Health disparities associated with chronic illness experiences of black men demonstrate widespread, systematic failures to meet an urgent need. Well-established social and behavioral determinants that have led to health disparities among black men include racism, discrimination, and stress. While advocacy work that includes community-engagement and tailoring health promotion strategies have shown local impact, evidence shows the gaps are increasing. We suspect that failure to reduce current disparities may be due to conventional public health interventions and programs; therefore, we submit that innovative interventions, ones that embrace digital technologies and their ability to harness naturally occurring social networks within groups, like black men, have particular importance and deserve attention. This commentary characterizes the current literature on chronic illness among black men as well as health interventions that use digital technology, to build a case for expanding research in this area to reduce the overwhelming burden of chronic illness among black men.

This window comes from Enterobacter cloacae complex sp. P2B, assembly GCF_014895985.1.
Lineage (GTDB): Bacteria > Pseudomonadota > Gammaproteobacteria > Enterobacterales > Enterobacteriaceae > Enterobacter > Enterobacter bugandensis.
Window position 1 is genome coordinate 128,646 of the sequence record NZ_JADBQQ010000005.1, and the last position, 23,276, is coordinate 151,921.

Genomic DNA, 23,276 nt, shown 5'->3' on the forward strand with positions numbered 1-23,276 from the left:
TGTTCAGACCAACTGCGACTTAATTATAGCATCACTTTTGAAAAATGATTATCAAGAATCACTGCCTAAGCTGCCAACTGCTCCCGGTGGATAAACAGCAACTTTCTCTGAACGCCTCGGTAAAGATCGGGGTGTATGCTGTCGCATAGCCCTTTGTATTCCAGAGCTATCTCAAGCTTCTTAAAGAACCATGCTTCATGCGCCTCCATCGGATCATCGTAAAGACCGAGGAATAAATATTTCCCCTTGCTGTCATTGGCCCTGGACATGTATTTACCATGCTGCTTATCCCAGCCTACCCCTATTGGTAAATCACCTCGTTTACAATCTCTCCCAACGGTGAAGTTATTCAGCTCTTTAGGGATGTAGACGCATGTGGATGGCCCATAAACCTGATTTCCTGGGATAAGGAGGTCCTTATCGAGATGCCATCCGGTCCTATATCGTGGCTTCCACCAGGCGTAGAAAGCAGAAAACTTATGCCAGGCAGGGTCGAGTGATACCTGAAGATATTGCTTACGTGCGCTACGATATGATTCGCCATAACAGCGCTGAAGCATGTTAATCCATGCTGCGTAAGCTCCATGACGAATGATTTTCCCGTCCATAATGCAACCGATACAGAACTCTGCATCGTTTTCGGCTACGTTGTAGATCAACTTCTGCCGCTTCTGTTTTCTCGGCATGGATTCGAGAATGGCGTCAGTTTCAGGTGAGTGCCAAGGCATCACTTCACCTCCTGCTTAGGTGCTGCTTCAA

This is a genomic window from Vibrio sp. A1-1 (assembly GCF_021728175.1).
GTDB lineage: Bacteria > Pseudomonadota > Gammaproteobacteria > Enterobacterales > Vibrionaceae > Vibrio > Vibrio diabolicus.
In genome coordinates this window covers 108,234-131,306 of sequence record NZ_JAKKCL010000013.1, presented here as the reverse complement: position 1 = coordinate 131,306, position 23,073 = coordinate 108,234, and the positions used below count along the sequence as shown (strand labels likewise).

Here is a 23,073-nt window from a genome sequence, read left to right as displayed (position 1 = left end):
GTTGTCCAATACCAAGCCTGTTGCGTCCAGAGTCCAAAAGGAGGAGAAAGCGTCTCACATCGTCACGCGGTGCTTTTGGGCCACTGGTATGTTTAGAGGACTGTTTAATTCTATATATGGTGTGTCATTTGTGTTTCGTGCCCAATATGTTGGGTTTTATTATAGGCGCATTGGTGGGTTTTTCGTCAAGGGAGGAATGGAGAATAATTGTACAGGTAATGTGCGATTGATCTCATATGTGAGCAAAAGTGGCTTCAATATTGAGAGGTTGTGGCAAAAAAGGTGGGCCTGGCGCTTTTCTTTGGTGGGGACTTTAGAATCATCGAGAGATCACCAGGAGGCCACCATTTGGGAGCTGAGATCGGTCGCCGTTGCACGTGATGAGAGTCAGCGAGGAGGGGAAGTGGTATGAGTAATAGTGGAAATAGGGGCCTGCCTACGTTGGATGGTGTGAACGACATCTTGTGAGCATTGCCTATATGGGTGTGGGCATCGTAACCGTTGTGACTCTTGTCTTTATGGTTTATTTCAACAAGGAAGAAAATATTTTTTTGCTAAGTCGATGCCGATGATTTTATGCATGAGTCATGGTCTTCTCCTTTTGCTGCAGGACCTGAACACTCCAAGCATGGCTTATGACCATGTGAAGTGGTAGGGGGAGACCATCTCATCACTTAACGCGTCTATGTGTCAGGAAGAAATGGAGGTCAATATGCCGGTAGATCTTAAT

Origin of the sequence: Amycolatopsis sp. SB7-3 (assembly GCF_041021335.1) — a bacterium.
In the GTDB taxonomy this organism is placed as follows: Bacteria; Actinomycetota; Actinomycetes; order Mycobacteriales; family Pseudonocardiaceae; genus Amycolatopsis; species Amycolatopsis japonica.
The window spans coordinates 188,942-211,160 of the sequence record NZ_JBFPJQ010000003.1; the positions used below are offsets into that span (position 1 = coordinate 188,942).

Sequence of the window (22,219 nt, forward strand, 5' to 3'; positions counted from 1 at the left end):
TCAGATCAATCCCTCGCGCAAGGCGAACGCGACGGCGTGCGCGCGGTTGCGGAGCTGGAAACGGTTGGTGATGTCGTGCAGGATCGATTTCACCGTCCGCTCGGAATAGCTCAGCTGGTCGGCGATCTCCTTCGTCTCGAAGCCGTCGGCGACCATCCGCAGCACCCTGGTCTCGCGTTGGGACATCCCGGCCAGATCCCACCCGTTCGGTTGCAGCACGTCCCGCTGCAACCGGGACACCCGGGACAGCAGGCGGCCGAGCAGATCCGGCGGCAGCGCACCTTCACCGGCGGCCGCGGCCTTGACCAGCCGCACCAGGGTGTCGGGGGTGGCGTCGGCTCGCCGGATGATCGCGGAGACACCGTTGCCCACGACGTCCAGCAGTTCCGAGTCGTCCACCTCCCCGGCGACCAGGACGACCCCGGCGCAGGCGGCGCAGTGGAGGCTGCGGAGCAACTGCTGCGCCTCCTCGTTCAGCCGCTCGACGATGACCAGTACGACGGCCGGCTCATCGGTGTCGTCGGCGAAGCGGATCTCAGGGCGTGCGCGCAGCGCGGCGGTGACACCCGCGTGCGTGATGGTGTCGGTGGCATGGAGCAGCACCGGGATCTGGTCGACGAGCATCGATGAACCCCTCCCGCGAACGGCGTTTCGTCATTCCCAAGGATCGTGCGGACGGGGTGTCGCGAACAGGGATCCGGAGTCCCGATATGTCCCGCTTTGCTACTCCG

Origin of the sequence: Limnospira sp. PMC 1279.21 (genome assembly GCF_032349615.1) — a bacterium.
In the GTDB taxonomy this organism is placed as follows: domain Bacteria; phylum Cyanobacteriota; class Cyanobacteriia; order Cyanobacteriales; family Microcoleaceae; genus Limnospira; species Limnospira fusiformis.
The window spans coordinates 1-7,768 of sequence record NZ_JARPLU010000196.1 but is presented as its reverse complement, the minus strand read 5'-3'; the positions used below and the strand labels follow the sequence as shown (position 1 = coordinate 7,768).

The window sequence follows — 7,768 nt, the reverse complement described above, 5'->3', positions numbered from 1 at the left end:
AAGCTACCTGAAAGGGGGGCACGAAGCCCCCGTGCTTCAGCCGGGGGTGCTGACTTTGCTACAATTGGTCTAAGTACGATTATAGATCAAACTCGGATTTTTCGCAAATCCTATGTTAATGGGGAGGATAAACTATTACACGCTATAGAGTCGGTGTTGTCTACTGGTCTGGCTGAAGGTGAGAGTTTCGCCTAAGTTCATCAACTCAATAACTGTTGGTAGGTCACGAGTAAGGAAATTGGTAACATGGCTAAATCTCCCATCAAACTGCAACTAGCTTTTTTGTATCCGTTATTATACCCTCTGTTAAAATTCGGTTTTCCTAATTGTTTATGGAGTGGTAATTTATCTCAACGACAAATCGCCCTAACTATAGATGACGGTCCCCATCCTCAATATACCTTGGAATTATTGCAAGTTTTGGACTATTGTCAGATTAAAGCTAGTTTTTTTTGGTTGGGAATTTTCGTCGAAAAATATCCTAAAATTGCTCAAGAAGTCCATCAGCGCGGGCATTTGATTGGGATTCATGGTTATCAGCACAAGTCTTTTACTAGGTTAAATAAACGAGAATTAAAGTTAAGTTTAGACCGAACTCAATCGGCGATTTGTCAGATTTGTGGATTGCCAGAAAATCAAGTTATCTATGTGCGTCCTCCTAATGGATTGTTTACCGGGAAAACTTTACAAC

Bibliographical noteFunding Information:
The authors would like to thank Chanc E VanWinkle Orzell and Nicole Beaudoin and members of the Dartmouth Learning Lab for their comments on the early drafts of this commentary. The open access publishing fees for this article have been partially covered by the Texas A&M University Open Access to Knowledge Fund (OAKFund), supported by the University Libraries and the Office of the Vice President for Research.
© Stuart W Grande, Ledric D Sherman.
- Black men
- Chronic illness
- Digital health